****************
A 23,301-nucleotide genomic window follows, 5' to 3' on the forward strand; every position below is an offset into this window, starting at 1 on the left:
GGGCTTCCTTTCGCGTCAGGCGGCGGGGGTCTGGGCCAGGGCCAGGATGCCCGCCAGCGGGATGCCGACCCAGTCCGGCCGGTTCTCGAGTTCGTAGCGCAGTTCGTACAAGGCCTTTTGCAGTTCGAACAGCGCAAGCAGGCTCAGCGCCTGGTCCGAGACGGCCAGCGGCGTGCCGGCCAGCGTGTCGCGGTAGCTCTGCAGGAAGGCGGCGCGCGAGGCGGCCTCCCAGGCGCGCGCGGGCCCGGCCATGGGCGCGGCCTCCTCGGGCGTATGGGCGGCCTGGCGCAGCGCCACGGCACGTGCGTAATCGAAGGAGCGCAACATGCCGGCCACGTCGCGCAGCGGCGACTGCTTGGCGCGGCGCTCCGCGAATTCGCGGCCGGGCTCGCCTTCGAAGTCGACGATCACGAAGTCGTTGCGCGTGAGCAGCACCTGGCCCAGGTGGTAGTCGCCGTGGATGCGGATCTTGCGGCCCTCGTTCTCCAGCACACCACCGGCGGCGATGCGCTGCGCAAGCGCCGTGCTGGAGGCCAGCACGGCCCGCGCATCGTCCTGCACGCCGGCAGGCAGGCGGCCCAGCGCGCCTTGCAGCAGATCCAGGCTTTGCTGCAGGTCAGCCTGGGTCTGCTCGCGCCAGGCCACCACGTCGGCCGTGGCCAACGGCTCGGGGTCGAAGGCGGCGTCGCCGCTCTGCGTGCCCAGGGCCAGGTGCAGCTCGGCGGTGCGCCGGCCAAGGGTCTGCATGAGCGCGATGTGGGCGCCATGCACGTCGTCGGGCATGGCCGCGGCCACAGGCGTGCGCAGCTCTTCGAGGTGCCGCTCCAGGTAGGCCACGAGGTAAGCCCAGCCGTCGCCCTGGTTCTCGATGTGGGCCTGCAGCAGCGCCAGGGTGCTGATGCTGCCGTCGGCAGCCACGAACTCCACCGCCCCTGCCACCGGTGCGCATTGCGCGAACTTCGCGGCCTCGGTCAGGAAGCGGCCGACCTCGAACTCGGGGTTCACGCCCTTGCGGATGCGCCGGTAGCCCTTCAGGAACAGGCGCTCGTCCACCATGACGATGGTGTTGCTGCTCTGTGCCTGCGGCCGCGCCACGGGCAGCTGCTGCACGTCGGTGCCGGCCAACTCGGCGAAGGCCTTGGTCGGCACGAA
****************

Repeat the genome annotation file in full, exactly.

A 23,301-nucleotide genomic window follows, 5' to 3' on the forward strand; every position below is an offset into this window, starting at 1 on the left:
GGGCTTCCTTTCGCGTCAGGCGGCGGGGGTCTGGGCCAGGGCCAGGATGCCCGCCAGCGGGATGCCGACCCAGTCCGGCCGGTTCTCGAGTTCGTAGCGCAGTTCGTACAAGGCCTTTTGCAGTTCGAACAGCGCAAGCAGGCTCAGCGCCTGGTCCGAGACGGCCAGCGGCGTGCCGGCCAGCGTGTCGCGGTAGCTCTGCAGGAAGGCGGCGCGCGAGGCGGCCTCCCAGGCGCGCGCGGGCCCGGCCATGGGCGCGGCCTCCTCGGGCGTATGGGCGGCCTGGCGCAGCGCCACGGCACGTGCGTAATCGAAGGAGCGCAACATGCCGGCCACGTCGCGCAGCGGCGACTGCTTGGCGCGGCGCTCCGCGAATTCGCGGCCGGGCTCGCCTTCGAAGTCGACGATCACGAAGTCGTTGCGCGTGAGCAGCACCTGGCCCAGGTGGTAGTCGCCGTGGATGCGGATCTTGCGGCCCTCGTTCTCCAGCACACCACCGGCGGCGATGCGCTGCGCAAGCGCCGTGCTGGAGGCCAGCACGGCCCGCGCATCGTCCTGCACGCCGGCAGGCAGGCGGCCCAGCGCGCCTTGCAGCAGATCCAGGCTTTGCTGCAGGTCAGCCTGGGTCTGCTCGCGCCAGGCCACCACGTCGGCCGTGGCCAACGGCTCGGGGTCGAAGGCGGCGTCGCCGCTCTGCGTGCCCAGGGCCAGGTGCAGCTCGGCGGTGCGCCGGCCAAGGGTCTGCATGAGCGCGATGTGGGCGCCATGCACGTCGTCGGGCATGGCCGCGGCCACAGGCGTGCGCAGCTCTTCGAGGTGCCGCTCCAGGTAGGCCACGAGGTAAGCCCAGCCGTCGCCCTGGTTCTCGATGTGGGCCTGCAGCAGCGCCAGGGTGCTGATGCTGCCGTCGGCAGCCACGAACTCCACCGCCCCTGCCACCGGTGCGCATTGCGCGAACTTCGCGGCCTCGGTCAGGAAGCGGCCGACCTCGAACTCGGGGTTCACGCCCTTGCGGATGCGCCGGTAGCCCTTCAGGAACAGGCGCTCGTCCACCATGACGATGGTGTTGCTGCTCTGTGCCTGCGGCCGCGCCACGGGCAGCTGCTGCACGTCGGTGCCGGCCAACTCGGCGAAGGCCTTGGTCGGCACGAA